SAM SMITH, the openly gay singer who has recently won four Grammys and two Brit Awards after only one album, released a new video this month depicting a same-sex marriage, filmed in a liberal Anglican church in London.
The music video for the single Lay Me Down was recorded in St Margaret's Church, Lee, with the permission of the Rector, Revd. Dr. Alan Race, a Modern Church Council member and Chair of this year's Annual Conference.
It depicts the 22 year old soul singer at a funeral in the church standing in front of the deceased's coffin, then a flashback reveals that Smith actually married the man in question in the same church. The video then returns to the present day, some time after the funeral, with Smith mourning the loss of his husband in the empty church.
Smith was the only solo artist to sell more than a million albums in both the UK and US in 2014. In an interview with Rolling Stone magazine, he said about the video:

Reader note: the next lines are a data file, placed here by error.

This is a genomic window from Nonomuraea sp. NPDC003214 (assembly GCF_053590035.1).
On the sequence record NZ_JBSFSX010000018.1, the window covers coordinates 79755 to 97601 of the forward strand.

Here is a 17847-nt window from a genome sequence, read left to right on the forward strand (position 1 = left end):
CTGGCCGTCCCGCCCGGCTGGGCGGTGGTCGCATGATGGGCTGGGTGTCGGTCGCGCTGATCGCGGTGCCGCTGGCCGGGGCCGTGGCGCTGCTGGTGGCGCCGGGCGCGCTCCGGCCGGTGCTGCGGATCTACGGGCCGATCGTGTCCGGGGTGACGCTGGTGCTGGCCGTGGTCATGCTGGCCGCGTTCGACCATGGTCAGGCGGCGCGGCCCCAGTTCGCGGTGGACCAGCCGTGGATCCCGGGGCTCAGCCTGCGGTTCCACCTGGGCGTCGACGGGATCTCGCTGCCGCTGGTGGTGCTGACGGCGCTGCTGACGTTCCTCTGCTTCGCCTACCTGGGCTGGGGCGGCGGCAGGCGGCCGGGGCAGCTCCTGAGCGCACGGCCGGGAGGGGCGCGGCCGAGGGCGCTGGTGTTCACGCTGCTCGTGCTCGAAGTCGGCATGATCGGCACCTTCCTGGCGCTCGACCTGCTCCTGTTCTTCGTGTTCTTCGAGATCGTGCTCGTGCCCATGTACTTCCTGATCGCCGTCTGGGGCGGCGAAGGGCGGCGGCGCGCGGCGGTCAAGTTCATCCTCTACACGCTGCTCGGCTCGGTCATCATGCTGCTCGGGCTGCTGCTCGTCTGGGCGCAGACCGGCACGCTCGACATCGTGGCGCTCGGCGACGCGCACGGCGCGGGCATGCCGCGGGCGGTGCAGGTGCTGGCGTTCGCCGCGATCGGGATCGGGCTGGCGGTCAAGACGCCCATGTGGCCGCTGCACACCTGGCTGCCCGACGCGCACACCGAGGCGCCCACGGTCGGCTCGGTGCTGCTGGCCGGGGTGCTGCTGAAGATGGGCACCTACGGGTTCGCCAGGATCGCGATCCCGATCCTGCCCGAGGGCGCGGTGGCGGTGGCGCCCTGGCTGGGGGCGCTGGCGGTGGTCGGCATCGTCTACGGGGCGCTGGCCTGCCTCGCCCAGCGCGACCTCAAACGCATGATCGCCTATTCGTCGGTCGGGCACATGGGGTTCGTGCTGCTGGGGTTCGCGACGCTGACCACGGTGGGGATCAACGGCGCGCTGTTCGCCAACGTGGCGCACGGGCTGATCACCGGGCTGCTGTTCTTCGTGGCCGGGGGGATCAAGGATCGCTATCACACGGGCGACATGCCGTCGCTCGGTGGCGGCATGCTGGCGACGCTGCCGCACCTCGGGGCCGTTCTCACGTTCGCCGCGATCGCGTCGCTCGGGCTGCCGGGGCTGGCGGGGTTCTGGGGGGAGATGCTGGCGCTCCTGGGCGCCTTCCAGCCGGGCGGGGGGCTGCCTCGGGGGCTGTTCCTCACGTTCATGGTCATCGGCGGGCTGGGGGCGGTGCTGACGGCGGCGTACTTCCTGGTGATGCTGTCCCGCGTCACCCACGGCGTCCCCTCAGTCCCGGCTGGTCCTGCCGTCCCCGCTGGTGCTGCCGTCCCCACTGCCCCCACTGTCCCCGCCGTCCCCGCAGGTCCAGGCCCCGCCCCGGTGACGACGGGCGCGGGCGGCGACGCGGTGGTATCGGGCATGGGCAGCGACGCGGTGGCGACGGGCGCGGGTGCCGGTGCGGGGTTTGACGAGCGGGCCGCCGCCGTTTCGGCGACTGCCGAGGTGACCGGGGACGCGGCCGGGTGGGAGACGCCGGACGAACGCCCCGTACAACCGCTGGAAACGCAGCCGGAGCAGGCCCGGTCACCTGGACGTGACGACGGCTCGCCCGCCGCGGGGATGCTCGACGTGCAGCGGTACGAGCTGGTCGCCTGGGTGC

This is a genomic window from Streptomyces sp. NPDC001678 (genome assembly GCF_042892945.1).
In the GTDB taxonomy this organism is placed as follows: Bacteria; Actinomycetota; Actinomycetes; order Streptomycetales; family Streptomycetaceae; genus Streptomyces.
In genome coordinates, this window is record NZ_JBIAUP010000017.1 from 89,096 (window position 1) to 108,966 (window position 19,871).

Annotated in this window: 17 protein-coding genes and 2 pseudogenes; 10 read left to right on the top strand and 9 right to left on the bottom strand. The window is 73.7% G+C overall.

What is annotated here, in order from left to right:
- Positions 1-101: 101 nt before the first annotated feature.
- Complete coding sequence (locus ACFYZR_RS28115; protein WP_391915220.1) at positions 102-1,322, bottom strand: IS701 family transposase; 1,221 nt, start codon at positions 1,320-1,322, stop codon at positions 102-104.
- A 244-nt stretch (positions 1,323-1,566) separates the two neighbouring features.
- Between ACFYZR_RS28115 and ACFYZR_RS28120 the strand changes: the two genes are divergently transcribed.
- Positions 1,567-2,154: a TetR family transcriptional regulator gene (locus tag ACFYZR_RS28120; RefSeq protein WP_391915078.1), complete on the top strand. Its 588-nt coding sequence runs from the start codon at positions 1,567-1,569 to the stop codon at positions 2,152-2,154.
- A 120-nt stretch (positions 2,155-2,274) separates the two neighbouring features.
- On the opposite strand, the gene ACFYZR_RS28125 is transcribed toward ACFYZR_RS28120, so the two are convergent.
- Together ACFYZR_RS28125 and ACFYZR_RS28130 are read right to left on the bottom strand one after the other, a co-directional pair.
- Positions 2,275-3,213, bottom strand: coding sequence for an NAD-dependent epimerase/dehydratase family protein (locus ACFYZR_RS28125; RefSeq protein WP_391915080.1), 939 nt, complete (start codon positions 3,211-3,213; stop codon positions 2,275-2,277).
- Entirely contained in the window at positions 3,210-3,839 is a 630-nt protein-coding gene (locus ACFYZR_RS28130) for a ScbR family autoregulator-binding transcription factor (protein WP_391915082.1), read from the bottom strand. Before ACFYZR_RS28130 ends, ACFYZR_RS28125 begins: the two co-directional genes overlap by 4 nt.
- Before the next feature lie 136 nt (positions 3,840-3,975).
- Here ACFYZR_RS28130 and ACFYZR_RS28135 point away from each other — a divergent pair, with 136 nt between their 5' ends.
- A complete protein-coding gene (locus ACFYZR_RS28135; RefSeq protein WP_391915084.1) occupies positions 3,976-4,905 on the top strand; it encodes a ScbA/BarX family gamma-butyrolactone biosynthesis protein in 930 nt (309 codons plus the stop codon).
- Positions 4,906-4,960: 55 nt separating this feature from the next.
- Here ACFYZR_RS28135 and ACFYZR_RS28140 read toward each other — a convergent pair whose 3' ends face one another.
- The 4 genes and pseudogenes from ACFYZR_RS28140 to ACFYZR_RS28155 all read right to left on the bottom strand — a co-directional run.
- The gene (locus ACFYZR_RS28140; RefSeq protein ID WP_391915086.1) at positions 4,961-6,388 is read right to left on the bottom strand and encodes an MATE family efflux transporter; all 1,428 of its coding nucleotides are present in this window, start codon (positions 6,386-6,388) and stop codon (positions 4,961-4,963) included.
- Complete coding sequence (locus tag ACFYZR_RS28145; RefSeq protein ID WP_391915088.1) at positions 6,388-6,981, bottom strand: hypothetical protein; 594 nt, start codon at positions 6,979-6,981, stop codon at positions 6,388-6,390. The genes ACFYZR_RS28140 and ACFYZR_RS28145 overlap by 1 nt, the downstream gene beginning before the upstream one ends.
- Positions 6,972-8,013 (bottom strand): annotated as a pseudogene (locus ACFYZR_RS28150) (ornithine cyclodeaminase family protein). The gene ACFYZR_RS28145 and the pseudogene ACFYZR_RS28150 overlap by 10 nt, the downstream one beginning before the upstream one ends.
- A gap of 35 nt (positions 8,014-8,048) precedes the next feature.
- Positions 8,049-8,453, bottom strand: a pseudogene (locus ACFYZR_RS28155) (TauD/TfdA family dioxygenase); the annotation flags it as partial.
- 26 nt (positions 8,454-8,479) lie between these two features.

'Obviously gay marriage isn't legal in [Anglican] churches, and we're doing a gay marriage today, in the church. We're the first ever to do it. It's obviously not a real marriage, but still.
Going to the church today, it's like, "This is the first time we've let people with big noses in." That's the equivalent to me. I'm walking in, I'm going, "Why? Why are a man and a man not allowed to get married in this room?" Because it's the most natural thing.'
Smith echoed these sentiments in a Facebook post accompanying the video's release:
'This video shows my dreams that one day gay men and women and transgendered men and women all over the world, like all our straight families and friends, will be able to get married under any roof, in any city, in any town, in any village, in any country.'
Rector of St. Margaret's Lee Alan Race said:
‘It was a pleasure to meet Sam Smith and a pleasure to have him at St. Margaret’s. His plea that there should be gay marriages in church will, I believe, become reality in the not too distant future. How much longer can the church afford to continue alienating people whose spirituality yearns for recognition?’
More than two million people around the world have viewed the four minute video. If you watch carefully you should also be able to spot Alan Race making a cameo appearance: